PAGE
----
Aurora Energy Services LLC and Alaska Railroad Corp. told the U.S. Supreme Court that environmentalists are wrong to assert that a Ninth Circuit decision allowing citizen suits over discharges of pollutants not specified in a Clean Water Act permit won’t have broader impacts.

  • May 22, 2015

    Hagens Berman In Hot Seat Over Dropped GSK Suits

    Hagens Berman Sobol Shapiro LLP is fighting tooth and nail to stop a special master from questioning 31 of its clients on their decision to drop birth defect suits in Pennsylvania federal court against GlaxoSmithKline, saying the move would violate attorney-client privilege. But there is precedent for inquiries into plaintiffs firms’ conduct, especially in the context of tort litigation gone awry.

  • May 22, 2015

    6th Circ. Upholds GE's Win In Omniscan Suit

    The Sixth Circuit affirmed Friday that Tennessee’s one-year statute of repose barred a woman’s claims against General Electric Co. alleging she contracted a rare kidney condition after taking Omniscan, a drug the company developed to distinguish body parts in MRI scans.

  • May 22, 2015

    Rejected Offer To Settle In Full Won’t End Suit: 2nd Circ.

    In an amended decision issued Thursday, the Second Circuit ruled that an unaccepted offer to settle claims for their full value doesn’t entitle a defendant to dismissal, clarifying its stance on a circuit-splitting issue that will soon be heard in the U.S. Supreme Court.

  • May 22, 2015

    IRS Tells Justices There's A Limit To Discharging Late Returns

    The IRS asked the U.S. Supreme Court on Thursday to reject a petition filed by three debtors who claim tax debts can still be discharged in bankruptcy when the applicable tax return has been filed late, saying there's a limit to allowable lateness.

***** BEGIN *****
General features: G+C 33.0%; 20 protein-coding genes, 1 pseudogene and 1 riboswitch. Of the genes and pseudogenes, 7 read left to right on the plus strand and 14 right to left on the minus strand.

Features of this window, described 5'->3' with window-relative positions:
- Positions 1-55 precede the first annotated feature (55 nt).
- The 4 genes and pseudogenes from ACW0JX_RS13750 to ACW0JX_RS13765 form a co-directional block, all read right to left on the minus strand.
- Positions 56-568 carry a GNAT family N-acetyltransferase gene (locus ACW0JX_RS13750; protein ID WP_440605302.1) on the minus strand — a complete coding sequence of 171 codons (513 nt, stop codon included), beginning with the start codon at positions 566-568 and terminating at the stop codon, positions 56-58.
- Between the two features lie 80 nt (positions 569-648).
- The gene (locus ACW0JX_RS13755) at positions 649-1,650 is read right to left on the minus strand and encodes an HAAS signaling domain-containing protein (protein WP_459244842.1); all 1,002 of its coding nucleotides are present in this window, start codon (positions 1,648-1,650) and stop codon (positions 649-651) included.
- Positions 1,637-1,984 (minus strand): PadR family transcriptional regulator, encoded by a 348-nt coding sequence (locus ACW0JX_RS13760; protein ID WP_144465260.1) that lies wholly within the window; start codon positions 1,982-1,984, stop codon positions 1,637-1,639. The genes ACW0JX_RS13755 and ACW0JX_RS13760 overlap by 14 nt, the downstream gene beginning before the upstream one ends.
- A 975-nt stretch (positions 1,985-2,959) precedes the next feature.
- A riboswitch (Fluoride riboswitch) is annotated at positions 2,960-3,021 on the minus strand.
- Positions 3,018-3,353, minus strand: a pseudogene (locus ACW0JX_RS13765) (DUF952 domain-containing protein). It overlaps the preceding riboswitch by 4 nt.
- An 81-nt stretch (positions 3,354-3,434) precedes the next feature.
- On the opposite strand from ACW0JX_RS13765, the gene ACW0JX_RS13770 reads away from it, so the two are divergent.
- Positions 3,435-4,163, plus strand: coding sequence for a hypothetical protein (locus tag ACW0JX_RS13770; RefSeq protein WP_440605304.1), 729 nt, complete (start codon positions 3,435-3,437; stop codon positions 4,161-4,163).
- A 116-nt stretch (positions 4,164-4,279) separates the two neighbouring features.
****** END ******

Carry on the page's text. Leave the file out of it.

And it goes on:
• May 22, 2015

    5th Circ. Should Hear Certain BIA Appeals, High Court Hears

    A Mexican national deported after a drug violation has urged the U.S. Supreme Court to rule that the Fifth Circuit has jurisdiction to hear appeals of decisions by the Board of Immigration Appeals that are made under the board's own discretionary authority, part of his years-long effort challenging his removal.

  • May 22, 2015

    Cruise Co. Takes Lloyd's Collusion Row To High Court

    A Connecticut cruise company has told the U.S. Supreme Court that the Fifth Circuit wrongfully tossed its suit alleging Lloyd’s Register North America Inc. colluded with a shipbuilder to falsely represent a vessel’s compliance with maritime safety laws during a related arbitration proceeding.

  • May 22, 2015

    Fed. Circ. Clears Microsoft In Speech Software Patent Case

    The Federal Circuit on Friday upheld a victory for Microsoft Corp. in a suit by Allvoice Developments US LLC over a speech recognition patent, finding that Microsoft did not infringe most claims and that others are not patent-eligible because they cover only software instructions, not a tangible object.

  • May 22, 2015

    Fla. Court Reverses Geico Loss, Punts On Estoppel Question